Many wars, massacres and genocide have been made on behalf of and for religion. As an example, the Crusades, among many others. The religion has been more effective in creating wars than avoiding it?
asked 17 Apr '10, 21:19
It is a good point that ego often gets in the way of sincere faith. I would like to add to this more, by examining Christianity and Islam more closely.
When you look at the beginnings of such faiths as Christianity and Islam, you notice that what they were originally intended to be, may not be how they actually are today. Mohammed founded the Islam religion on principles of equality, compassion, charity, and religious devotion. It's difficult to find evidence of such equality in Islamic places today, such as Saudi Arabia. What is seen today is the result of evolution over time. Societies affect religion, just as religion affects society. Christianity has changed much since the death of Jesus. There were many different interpretations of Christianity in the early centuries of the common era, but these were either stamped out or assimilated into the official view of the early church.
My point is that although there are many terrible acts done in the name of religion such as the Crusades, genocides, mass exiles, and persecutions; it would be unfair to ascribe the blame to the religion itself. More appropriately it would be the leaders and followers of that religion. The reasons for their behavior would be complex indeed, but I think most of it is due to fear, hatred, a lack of education, and greed.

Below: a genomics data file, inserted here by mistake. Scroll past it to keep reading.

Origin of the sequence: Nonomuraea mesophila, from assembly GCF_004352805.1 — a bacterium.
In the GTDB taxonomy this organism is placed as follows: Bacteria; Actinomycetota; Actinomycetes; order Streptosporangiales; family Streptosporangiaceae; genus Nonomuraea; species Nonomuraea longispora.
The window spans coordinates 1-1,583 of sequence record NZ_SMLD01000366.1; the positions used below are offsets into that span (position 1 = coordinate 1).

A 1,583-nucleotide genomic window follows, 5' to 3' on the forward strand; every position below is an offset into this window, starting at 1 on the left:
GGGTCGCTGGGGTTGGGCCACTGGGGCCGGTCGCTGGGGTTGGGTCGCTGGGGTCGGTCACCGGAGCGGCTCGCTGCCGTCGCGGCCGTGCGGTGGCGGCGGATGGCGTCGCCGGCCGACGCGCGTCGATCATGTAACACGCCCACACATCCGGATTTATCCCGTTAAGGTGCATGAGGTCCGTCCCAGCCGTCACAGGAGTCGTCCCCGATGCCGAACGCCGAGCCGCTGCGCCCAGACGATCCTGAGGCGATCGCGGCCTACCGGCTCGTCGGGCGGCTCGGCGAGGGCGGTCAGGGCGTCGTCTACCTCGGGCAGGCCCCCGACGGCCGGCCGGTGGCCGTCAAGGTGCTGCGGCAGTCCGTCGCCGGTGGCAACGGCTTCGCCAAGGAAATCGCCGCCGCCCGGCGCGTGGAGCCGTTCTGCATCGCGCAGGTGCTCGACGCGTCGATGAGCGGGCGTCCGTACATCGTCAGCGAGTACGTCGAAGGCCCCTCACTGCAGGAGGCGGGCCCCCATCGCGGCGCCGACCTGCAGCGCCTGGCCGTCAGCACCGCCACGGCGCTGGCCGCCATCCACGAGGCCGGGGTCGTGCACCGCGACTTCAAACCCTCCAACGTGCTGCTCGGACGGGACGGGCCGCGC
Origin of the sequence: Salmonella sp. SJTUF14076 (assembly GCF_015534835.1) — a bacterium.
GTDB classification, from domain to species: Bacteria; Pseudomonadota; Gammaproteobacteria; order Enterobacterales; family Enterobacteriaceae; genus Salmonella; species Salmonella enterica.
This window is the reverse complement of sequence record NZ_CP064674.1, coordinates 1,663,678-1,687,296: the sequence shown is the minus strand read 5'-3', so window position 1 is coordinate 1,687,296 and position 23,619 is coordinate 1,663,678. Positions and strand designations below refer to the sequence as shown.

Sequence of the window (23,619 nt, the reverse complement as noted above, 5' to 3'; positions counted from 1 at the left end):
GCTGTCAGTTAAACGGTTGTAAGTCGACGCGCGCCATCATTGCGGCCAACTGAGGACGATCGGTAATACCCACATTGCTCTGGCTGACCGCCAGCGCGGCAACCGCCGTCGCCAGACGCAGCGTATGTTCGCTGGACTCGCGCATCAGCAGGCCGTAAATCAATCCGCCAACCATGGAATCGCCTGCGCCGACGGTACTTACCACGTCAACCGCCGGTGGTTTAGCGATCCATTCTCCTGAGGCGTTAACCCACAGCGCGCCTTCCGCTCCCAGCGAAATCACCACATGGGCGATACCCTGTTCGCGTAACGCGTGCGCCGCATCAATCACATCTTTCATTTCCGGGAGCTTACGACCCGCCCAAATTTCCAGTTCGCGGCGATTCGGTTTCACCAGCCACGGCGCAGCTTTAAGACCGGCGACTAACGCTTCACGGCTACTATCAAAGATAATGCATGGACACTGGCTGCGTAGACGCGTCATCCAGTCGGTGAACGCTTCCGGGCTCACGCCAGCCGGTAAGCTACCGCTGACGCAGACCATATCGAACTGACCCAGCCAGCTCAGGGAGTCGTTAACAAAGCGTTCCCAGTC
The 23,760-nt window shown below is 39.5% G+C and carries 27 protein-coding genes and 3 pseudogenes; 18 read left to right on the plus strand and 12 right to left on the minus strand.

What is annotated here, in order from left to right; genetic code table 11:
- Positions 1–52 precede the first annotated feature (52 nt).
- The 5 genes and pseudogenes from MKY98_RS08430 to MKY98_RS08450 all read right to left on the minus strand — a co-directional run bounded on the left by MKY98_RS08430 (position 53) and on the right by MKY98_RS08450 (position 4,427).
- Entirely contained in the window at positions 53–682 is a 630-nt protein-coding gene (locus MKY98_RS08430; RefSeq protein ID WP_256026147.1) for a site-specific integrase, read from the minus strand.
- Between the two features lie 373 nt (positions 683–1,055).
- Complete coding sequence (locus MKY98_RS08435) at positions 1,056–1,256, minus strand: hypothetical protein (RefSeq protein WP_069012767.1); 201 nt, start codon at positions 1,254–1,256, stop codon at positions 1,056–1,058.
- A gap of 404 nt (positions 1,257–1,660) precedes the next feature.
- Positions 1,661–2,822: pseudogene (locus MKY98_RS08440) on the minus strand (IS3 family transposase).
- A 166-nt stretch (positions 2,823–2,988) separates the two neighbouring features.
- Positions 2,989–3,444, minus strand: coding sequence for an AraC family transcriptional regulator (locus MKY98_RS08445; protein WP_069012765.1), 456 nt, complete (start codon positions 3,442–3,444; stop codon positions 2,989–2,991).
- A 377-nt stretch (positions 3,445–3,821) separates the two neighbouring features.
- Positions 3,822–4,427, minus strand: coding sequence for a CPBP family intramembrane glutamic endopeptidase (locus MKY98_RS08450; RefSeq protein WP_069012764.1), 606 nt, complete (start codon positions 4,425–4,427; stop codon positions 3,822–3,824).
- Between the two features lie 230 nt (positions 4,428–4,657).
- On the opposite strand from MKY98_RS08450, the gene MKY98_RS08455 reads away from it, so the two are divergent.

answered 19 Apr '10, 19:05
When people become so attached to their own ideas (or those of their faith) that they feel threatened when someone else challenges those ideas, conflict arises.
It is not unlike the bully or braggart who builds a persona that says, "Look how great and powerful I am (pay no attention to the man behind the curtain)." He need his tricks to convince people (and himself) that he is important, because he is basically insecure.
The humble person who knows who he is, is comfortable with his beliefs, and doesn't feel the need to advertise or otherwise promote them has true self-confidence.
So it is with religion. It is not faith (or the lack of genuine faith) that causes wars, it is the ego.
It all comes down to the blind leading the blind. Nobody wants to think, ponder, meditate, and commune with their own God of their heart. People would rather follow a so called "authority" on the subject of god, creation, human relations(morals and ethics), spiritual development, salvation, enlightenment, etc... than to think, lead, act, and manage themselves.
answered 20 Apr '10, 12:44
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